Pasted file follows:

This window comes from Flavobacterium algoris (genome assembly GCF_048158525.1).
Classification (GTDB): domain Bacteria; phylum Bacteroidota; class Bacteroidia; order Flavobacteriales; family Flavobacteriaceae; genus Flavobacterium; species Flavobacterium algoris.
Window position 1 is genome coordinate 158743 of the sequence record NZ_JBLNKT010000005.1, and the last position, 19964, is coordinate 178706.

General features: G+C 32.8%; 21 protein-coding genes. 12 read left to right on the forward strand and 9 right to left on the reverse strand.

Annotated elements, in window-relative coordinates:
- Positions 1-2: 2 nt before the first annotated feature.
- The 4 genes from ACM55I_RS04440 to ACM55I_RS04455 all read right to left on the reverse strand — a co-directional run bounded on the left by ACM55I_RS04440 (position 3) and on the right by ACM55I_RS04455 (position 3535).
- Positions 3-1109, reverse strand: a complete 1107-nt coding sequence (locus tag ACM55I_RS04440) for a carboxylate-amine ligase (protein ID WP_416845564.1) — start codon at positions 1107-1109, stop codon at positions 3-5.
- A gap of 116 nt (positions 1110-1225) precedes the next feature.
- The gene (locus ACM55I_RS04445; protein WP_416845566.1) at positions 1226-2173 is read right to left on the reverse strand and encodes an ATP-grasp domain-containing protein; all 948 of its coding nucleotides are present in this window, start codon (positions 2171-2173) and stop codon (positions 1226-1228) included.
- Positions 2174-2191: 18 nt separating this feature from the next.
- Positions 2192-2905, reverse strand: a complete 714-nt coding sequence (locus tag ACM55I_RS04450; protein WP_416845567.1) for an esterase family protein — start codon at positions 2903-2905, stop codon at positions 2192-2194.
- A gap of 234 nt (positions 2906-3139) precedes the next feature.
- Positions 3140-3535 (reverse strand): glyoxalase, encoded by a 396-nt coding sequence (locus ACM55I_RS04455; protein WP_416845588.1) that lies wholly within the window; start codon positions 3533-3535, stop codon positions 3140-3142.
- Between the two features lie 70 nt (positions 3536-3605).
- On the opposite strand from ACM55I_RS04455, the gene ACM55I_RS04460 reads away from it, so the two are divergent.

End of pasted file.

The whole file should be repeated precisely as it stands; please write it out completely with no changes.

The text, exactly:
This window comes from Flavobacterium algoris (genome assembly GCF_048158525.1).
Classification (GTDB): domain Bacteria; phylum Bacteroidota; class Bacteroidia; order Flavobacteriales; family Flavobacteriaceae; genus Flavobacterium; species Flavobacterium algoris.
Window position 1 is genome coordinate 158743 of the sequence record NZ_JBLNKT010000005.1, and the last position, 19964, is coordinate 178706.

General features: G+C 32.8%; 21 protein-coding genes. 12 read left to right on the forward strand and 9 right to left on the reverse strand.

Annotated elements, in window-relative coordinates:
- Positions 1-2: 2 nt before the first annotated feature.
- The 4 genes from ACM55I_RS04440 to ACM55I_RS04455 all read right to left on the reverse strand — a co-directional run bounded on the left by ACM55I_RS04440 (position 3) and on the right by ACM55I_RS04455 (position 3535).
- Positions 3-1109, reverse strand: a complete 1107-nt coding sequence (locus tag ACM55I_RS04440) for a carboxylate-amine ligase (protein ID WP_416845564.1) — start codon at positions 1107-1109, stop codon at positions 3-5.
- A gap of 116 nt (positions 1110-1225) precedes the next feature.
- The gene (locus ACM55I_RS04445; protein WP_416845566.1) at positions 1226-2173 is read right to left on the reverse strand and encodes an ATP-grasp domain-containing protein; all 948 of its coding nucleotides are present in this window, start codon (positions 2171-2173) and stop codon (positions 1226-1228) included.
- Positions 2174-2191: 18 nt separating this feature from the next.
- Positions 2192-2905, reverse strand: a complete 714-nt coding sequence (locus tag ACM55I_RS04450; protein WP_416845567.1) for an esterase family protein — start codon at positions 2903-2905, stop codon at positions 2192-2194.
- A gap of 234 nt (positions 2906-3139) precedes the next feature.
- Positions 3140-3535 (reverse strand): glyoxalase, encoded by a 396-nt coding sequence (locus ACM55I_RS04455; protein WP_416845588.1) that lies wholly within the window; start codon positions 3533-3535, stop codon positions 3140-3142.
- Between the two features lie 70 nt (positions 3536-3605).
- On the opposite strand from ACM55I_RS04455, the gene ACM55I_RS04460 reads away from it, so the two are divergent.